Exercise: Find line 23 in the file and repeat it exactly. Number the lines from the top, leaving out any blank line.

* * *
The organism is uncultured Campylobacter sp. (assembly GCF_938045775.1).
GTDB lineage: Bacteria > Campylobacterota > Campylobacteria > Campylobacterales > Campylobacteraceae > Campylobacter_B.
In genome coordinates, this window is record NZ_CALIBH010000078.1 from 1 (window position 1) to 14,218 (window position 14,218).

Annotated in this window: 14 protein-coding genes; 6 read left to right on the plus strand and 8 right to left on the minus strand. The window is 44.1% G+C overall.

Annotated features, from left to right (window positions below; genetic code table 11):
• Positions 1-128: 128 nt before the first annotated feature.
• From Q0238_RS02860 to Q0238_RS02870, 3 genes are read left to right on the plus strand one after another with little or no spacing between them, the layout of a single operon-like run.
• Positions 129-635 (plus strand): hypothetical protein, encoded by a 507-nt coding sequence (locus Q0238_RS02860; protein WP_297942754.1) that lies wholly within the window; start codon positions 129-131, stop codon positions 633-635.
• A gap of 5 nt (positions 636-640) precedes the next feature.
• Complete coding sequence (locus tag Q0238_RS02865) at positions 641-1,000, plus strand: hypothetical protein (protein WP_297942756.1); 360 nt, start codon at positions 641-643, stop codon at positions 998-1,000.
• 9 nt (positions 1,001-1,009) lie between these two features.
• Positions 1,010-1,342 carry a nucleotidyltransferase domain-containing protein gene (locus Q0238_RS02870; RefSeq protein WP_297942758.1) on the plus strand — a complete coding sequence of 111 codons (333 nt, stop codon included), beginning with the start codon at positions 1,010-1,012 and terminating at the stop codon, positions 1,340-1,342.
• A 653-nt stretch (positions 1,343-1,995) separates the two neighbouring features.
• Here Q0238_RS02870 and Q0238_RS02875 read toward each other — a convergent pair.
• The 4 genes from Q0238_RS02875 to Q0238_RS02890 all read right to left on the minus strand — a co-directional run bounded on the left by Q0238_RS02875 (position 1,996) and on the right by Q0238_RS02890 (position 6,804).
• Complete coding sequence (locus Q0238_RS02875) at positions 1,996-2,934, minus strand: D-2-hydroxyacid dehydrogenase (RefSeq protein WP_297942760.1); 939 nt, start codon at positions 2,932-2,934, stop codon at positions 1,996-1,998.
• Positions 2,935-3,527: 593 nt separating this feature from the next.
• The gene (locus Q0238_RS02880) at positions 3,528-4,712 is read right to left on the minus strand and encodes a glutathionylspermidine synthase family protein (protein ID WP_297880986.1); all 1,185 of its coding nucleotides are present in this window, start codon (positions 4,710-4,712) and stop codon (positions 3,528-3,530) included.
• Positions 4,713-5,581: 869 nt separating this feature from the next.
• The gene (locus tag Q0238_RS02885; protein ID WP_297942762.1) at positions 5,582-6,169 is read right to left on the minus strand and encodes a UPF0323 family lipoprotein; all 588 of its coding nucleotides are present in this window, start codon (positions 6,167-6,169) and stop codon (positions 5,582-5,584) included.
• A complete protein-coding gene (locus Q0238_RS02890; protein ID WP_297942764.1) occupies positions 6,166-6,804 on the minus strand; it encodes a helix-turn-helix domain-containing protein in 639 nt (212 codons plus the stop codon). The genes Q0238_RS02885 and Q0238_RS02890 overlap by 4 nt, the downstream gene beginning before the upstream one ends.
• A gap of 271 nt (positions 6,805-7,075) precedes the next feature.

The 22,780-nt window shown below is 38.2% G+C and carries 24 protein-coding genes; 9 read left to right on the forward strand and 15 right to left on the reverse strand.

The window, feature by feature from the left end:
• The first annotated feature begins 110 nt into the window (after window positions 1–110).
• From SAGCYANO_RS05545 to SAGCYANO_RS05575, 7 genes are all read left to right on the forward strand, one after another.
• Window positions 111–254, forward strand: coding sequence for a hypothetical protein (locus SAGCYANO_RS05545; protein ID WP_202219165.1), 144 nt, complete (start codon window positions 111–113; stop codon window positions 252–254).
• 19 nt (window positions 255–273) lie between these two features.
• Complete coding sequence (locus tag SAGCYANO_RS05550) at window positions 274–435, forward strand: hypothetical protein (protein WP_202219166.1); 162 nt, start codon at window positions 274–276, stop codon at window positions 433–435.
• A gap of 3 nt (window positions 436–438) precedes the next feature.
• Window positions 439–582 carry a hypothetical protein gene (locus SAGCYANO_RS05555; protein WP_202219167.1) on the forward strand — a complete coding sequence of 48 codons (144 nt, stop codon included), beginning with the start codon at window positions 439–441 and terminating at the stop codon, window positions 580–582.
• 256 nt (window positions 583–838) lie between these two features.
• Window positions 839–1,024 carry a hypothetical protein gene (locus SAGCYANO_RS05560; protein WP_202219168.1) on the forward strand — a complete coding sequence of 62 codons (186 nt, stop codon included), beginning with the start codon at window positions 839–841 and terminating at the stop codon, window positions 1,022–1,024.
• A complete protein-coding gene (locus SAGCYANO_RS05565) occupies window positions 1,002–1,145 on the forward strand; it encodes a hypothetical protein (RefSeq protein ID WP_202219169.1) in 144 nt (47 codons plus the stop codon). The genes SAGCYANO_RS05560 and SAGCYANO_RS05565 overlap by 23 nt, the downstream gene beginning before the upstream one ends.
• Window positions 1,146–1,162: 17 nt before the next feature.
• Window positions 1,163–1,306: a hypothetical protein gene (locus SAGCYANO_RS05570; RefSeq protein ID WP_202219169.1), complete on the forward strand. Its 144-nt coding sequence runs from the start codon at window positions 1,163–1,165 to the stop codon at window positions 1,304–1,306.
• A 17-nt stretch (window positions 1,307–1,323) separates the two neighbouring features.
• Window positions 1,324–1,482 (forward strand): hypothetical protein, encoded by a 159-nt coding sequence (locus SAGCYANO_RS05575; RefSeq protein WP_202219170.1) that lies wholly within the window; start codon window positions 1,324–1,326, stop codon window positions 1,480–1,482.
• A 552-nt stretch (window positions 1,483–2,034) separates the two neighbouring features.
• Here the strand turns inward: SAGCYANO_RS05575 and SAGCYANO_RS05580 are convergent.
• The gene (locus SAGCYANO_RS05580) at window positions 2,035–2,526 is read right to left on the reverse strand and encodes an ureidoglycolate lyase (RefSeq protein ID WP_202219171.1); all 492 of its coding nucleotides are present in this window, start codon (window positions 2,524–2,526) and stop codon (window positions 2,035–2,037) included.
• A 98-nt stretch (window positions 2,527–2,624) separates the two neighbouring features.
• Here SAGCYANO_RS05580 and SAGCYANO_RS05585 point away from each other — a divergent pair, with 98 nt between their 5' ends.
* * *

The 22,780-nt window shown below is 38.2% G+C and carries 24 protein-coding genes; 9 read left to right on the forward strand and 15 right to left on the reverse strand.